Brendan Schaub def. Matt Mitrione by submission in R1

Brendan Schaub's chin was questioned by virtually every analyst who looked at his bout with Matt Mitrione. But it was Schaub who landed the biggest punches and got the last laugh.

Schaub caught Mitrione with a barrage of punches, pushing the ex-New York Giants' defensive lineman back toward the cage. They hit the mat and Schaub caught Mitrione in a D'Arce choke.

Mitrione tapped and the finish came at 4:06 of the first round.

"I'm the happiest I've ever been," Schaub said.

He had reason to be, as the men traded trash talk and Schaub had to fend off talk that his chin couldn't stand up to Mitrione's power. Most of the round was spent on the feet, but Schaub landed nearly all of the significant blows.

Francis Carmont def. Costa Philippou by unanimous decision

Francis Carmont trains with UFC welterweight champion Georges St-Pierre and fought remarkably like him in his middleweight bout with Costa Philippou.

Carmont took the heavy-handed Philippou down in every round and didn't do a lot of damage, but he did keep Philippou on his back. That kept Philippou from landing anything of signficance and led Carmont to a unanimous decision.

Judges had it 30-27 twice and 30-26 for Carmont. Yahoo Sports had it 30-27 for Carmont.

Philippou had no offense and no answer for Carmont's takedowns. But Carmont angered the crowd once the fight got to the ground, content to hold his position and not looking for a finish.

"After my last fight, I worked with my coach to see what I had done wrong and what needed the most improvement," Carmont said. "My wrestling was something we decided I really needed to work on. I didn’t stop working on it until I got here, and I showed I came to do my job. When a guy is in the top five, it's not easy to finish a fight. I tried to finish Costa twice, but he's a tough guy."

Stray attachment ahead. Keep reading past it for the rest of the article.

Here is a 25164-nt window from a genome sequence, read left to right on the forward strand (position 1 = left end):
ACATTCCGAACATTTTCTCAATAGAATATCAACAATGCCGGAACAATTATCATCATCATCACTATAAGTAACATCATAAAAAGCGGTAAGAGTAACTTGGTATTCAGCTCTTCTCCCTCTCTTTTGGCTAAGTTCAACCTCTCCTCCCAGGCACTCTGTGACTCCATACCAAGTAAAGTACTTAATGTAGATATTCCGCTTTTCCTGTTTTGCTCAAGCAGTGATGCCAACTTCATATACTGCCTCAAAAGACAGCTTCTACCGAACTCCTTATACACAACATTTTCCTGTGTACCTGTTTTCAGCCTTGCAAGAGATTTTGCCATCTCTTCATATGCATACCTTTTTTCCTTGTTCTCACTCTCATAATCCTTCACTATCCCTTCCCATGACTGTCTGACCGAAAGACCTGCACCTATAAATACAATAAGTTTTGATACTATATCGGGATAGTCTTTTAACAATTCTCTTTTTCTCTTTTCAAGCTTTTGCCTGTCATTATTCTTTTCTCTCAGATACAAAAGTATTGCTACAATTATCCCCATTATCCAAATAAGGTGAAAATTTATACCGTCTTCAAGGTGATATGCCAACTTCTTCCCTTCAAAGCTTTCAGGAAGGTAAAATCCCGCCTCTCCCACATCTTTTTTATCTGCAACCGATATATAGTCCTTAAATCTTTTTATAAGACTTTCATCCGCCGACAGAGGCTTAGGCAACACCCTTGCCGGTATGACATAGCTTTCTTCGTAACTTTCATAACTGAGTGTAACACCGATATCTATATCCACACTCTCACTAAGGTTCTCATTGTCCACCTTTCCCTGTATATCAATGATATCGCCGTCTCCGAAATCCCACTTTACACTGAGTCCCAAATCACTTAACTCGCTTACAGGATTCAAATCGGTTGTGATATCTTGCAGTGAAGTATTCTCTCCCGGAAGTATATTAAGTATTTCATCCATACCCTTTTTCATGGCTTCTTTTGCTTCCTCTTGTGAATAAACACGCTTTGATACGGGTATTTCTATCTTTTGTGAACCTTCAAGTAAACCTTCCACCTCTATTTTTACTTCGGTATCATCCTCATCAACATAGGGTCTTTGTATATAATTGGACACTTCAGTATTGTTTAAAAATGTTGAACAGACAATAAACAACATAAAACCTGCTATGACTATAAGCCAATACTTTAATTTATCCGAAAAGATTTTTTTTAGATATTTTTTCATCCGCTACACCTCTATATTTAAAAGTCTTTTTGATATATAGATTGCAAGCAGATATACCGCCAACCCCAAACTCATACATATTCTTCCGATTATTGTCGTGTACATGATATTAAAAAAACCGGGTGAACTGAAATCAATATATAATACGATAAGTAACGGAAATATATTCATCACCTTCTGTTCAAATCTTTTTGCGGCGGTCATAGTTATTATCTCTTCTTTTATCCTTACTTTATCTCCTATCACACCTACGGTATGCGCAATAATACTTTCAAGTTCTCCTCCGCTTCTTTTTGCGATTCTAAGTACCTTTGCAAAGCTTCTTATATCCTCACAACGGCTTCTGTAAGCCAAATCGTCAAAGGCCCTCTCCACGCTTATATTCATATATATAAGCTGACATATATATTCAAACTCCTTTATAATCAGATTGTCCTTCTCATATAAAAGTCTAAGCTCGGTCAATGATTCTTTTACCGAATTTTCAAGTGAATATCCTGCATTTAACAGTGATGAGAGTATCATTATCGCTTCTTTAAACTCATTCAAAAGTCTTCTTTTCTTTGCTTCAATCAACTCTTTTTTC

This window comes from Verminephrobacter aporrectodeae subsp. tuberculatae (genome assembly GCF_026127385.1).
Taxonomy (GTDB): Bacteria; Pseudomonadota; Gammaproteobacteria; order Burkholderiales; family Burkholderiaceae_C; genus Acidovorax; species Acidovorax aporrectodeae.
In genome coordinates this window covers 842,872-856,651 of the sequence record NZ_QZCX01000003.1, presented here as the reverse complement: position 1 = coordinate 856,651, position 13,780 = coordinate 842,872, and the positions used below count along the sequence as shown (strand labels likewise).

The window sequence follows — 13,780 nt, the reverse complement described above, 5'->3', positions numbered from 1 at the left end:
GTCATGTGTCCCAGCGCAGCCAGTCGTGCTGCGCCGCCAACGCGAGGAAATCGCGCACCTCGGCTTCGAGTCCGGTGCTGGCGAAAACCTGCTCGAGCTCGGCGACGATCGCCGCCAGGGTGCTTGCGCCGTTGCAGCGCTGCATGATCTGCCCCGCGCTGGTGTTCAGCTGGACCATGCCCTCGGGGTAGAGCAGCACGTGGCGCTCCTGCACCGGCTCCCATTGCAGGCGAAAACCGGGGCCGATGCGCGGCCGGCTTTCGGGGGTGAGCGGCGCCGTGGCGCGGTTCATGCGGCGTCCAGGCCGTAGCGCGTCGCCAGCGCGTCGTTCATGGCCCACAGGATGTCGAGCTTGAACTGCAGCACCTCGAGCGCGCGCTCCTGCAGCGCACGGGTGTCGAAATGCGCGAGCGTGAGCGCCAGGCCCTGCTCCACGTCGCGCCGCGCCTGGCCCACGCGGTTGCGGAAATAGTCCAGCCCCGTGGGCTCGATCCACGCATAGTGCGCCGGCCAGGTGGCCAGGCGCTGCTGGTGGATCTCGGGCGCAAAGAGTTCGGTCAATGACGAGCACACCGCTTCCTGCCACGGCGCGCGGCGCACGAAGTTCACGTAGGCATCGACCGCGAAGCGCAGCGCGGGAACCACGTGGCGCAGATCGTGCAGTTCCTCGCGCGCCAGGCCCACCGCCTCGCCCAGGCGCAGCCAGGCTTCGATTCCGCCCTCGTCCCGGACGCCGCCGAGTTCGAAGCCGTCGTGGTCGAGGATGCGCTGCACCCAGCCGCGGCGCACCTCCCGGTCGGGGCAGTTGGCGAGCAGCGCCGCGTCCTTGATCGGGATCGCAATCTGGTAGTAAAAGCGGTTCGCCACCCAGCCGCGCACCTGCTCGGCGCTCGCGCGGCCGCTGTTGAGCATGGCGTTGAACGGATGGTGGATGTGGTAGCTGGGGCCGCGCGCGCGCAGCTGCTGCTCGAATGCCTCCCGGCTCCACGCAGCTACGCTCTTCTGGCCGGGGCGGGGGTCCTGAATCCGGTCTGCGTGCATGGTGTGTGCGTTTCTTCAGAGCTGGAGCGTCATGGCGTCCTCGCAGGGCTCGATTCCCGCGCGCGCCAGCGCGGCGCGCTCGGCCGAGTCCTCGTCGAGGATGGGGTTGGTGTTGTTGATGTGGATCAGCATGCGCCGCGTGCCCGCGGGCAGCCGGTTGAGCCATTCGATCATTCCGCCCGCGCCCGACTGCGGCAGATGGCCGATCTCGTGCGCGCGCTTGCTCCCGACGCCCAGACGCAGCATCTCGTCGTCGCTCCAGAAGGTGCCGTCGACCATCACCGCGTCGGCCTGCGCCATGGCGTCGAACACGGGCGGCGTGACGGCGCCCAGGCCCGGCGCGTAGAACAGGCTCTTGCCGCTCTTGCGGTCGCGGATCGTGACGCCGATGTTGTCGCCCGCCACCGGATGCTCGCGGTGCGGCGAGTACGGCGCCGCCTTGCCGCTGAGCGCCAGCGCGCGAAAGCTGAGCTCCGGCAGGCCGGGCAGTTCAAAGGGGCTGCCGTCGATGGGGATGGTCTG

Khabib Nurmagomedov def. Pat Healy by unanimous decision

In the pay-per-view opener, Khabib Nurmagomedov put on a great performance and rolled to an impressive unanimous decision victory over Pat Healy in a three-round lightweight bout. All three judges had it 30-27. Yahoo Sports scored it 29-28 for Nurmagomedov.

Nurmagomedov punctuated his win with a mega-slam in the third round, carrying Healy across the cage and slamming him violently to the mat. That took much of the energy out of Healy for the remaining two minutes or so of the bout.

The move was reminiscent of Matt Hughes' slam of Frank Trigg in a welterweight title fight at UFC 52.

Nurmagomedov's combinations were also hard and accurate and he was able to neutralize Healy's wrestling. Nurmagomedov cut Healy under the eye early in the fight and landed enough hard shots to make it easy for the judges.

"When I picked him up and carried him across the cage, it crossed my mind that I should do it, slam him down for the fans," Nurmagomedov said. "It's something I loved doing growing up with my brothers. Quite honestly, I didn't expect to dominate him like that because everyone was saying he's such a great grappler. When I realized my level was higher than his and I could out-grapple him, I felt very comfortable."